By RANDALL CHASE, Associated Press

DOVER, Del. (AP) – The Boy Scouts of America have reached an $ 850 million deal with lawyers representing some 60,000 victims of child sexual abuse in what could prove to be a pivotal moment in the bankruptcy of the organization.

The agreement filed in court by lawyers for BSA on Thursday night would mark one of the largest sums in U.S. history in sexual abuse cases. The filing, known as the Restructuring Support Agreement, includes the BSA, victims of abuse, local Boy Scout councils and lawyers appointed to represent victims who may file future claims.

“After months of intensive negotiations, the debtors reached a resolution with every official representative and principal creditor,” the BSA lawyers wrote.

The Boy Scouts of America filed for bankruptcy protection in February 2020, ending hundreds of lawsuits by men who were molested as young decades ago by Boy Scout leaders or other leaders. The purpose of the filing was to try to achieve a comprehensive resolution of abuse complaints and to create a compensation fund for victims.

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But lawyers for the Irving, Texas-based BSA had previously been unable to come to an agreement with victims, local Boy Scout councils and insurers on how to compensate victims while allowing the 111-year-old organization to continue to operate.

Thursday’s agreement signals that the BSA recognizes that disagreements remain between lawyers representing victims of abuse and those representing BSA insurers.

In an earlier court filing Thursday, lawyers for some insurance companies accused the BSA of allowing lawyers for victims of abuse to rewrite the BSA’s restructuring plan to favor their clients.

“With only the fox guarding the henhouse, the result is totally at odds with what BSA itself has claimed is necessary for a confirmable plan and is licensed under the bankruptcy code,” the insurers wrote.

Lawyers for insurers appear to be concerned, among other things, that decisions about insurance coverage issues will be made without their input.

Meanwhile, Boy Scout lawyers are also asking U.S. bankruptcy judge Laurie Selber Silverstein to declare that they have no obligation to seek court approval of a previously announced settlement with The Hartford, one of the BSA insurers.

The Hartford agreed to pay $ 650 million into the victims trust in exchange for being released from any further obligations under the 1971 policies.

The Hartford settlement has come under heavy criticism from abuse attorneys, who estimate the insurer’s liability exposure to billions of dollars. They made it clear that the victims would not support any plan that included the Hartford settlement.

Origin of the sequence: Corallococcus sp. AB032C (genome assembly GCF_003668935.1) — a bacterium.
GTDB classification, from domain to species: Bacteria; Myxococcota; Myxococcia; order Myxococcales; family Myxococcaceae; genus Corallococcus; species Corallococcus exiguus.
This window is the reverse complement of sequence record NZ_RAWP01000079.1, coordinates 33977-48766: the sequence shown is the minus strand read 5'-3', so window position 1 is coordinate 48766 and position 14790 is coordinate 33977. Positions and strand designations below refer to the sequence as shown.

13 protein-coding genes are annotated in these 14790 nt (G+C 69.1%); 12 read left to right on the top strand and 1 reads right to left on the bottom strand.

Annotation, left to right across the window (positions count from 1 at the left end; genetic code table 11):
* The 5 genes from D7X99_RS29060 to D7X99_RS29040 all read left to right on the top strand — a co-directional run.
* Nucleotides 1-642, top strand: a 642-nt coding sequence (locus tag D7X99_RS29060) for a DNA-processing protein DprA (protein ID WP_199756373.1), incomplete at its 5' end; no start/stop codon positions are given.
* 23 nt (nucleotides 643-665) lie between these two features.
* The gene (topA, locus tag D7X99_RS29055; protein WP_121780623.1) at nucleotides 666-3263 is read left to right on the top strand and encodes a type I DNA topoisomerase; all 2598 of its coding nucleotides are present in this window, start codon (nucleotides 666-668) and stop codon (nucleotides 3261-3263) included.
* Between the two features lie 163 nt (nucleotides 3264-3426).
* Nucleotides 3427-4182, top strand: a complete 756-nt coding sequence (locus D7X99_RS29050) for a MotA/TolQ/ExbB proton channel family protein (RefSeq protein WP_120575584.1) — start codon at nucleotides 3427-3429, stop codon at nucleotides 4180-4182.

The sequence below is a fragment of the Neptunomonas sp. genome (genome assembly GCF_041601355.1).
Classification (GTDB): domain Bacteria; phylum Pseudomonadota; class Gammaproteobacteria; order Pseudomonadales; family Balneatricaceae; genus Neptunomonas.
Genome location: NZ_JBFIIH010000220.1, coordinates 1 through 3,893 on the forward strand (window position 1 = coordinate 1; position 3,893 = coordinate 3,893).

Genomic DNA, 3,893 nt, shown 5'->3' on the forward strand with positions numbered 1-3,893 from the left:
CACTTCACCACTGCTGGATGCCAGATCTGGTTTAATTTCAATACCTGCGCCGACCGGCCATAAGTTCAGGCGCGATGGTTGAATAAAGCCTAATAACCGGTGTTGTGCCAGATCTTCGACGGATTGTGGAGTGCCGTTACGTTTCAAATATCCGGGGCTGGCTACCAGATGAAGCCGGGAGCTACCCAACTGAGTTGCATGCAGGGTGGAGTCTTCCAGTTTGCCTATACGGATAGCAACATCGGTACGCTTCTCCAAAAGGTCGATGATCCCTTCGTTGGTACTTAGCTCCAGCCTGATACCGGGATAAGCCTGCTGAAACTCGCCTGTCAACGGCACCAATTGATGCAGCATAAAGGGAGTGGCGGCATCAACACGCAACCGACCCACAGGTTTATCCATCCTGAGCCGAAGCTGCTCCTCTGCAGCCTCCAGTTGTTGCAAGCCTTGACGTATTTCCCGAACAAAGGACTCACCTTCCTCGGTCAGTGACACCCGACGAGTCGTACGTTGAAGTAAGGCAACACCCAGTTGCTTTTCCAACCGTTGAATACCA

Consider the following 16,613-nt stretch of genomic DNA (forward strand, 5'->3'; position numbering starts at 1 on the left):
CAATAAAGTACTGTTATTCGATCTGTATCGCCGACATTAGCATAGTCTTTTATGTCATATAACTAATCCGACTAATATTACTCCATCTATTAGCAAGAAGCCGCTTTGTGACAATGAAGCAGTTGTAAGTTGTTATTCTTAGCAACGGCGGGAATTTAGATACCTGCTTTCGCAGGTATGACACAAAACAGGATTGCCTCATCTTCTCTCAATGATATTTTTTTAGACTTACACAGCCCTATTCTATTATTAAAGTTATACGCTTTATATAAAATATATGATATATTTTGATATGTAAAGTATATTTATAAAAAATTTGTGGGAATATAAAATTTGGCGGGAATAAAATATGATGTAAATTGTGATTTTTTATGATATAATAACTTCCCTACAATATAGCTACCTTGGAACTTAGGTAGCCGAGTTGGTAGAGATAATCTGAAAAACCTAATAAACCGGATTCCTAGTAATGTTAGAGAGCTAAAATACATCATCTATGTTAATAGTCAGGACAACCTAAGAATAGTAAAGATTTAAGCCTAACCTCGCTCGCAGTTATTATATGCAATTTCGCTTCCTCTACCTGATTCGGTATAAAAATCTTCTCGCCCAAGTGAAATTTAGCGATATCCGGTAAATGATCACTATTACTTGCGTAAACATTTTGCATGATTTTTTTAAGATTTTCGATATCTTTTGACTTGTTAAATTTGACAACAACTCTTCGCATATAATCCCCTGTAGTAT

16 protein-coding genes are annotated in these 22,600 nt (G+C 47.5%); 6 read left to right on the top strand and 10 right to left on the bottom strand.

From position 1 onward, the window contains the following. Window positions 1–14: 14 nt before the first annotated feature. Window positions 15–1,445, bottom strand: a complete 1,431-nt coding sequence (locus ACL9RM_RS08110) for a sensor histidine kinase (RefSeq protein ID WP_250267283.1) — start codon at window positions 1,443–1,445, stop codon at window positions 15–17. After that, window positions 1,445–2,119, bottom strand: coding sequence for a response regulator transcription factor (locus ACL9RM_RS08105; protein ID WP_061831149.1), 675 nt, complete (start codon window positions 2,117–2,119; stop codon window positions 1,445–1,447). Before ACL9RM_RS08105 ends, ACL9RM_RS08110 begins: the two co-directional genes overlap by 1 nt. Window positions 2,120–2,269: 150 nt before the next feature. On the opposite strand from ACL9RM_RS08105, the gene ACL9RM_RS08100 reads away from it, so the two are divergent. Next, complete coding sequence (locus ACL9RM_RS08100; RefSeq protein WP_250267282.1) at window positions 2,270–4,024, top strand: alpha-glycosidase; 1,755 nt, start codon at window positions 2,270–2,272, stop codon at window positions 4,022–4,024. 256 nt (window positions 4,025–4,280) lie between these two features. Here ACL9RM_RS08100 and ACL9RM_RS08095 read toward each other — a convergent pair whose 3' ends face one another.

The Boy Scouts said between $ 2.4 billion and $ 7.1 billion, including insurance fees, may be available for victims of abuse. Lawyers for a committee that acts as the fiduciary representative of all the victims in the bankruptcy case have estimated the value of some 82,500 sexual abuse claims at around $ 103 billion.

Matthew Sturdevant, spokesman for The Hartford, said the company’s deal with the Boy Scouts “is a critical part of moving this bankruptcy case to a conclusion.”

“We are disappointed that the Boy Scouts of America have chosen to flout the organization’s principle of keeping its promises by seeking to reject a carefully negotiated and mutually agreed upon deal that appropriately values ​​Hartford’s obligations,” Sturdevant said. in an email.

In a joint statement, victims ‘representatives as well as future plaintiffs’ representatives said the Restructuring Support Agreement will enable the Boy Scouts to emerge from bankruptcy “while providing meaningful compensation to victims and obliging insurers Boy Scouts to abide by the terms of insurance policies purchased by Boy Scouts and their affiliates over several decades.

In a revised plan submitted just two weeks ago, the BSA offered to issue an $ 80 million promissory note to a trust fund for victims of abuse. He also proposed maneuvers to make up to $ 50 million in additional cash available for survivors of abuse. The proposed changes would increase BSA’s proposed contribution to around $ 250 million, more than double a previous plan.

Under a new plan due to be tabled on Friday, the more than 250 local BSA councils would contribute $ 600 million to the fund for victims of abuse, doubling an offer made earlier this year. Under this plan, the BSA and local councils would be released from all liability in return for their contributions to the victim fund.

A hearing in the case is scheduled for July 20.

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